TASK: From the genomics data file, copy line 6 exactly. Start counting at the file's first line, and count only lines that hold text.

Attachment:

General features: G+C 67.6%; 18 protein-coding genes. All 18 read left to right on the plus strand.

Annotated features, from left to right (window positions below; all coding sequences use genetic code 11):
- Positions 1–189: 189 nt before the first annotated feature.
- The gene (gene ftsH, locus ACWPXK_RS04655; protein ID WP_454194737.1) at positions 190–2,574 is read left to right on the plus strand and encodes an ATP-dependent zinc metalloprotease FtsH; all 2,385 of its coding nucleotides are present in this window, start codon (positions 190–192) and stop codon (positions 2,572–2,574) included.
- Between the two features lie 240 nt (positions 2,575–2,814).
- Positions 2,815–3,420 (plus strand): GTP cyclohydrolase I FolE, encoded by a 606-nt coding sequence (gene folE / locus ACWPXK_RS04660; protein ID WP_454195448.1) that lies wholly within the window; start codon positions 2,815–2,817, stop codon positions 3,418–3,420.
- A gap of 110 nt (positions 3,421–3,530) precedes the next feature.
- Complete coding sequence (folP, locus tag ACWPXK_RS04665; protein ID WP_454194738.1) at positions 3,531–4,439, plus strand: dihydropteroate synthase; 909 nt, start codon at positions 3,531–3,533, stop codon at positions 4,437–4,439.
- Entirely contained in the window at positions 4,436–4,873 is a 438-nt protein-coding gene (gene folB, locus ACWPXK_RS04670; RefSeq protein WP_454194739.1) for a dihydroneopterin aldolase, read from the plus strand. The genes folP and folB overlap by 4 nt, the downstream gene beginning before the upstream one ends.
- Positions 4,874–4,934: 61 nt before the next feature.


- Positions 2,815–3,420 (plus strand): GTP cyclohydrolase I FolE, encoded by a 606-nt coding sequence (gene folE / locus ACWPXK_RS04660; protein ID WP_454195448.1) that lies wholly within the window; start codon positions 2,815–2,817, stop codon positions 3,418–3,420.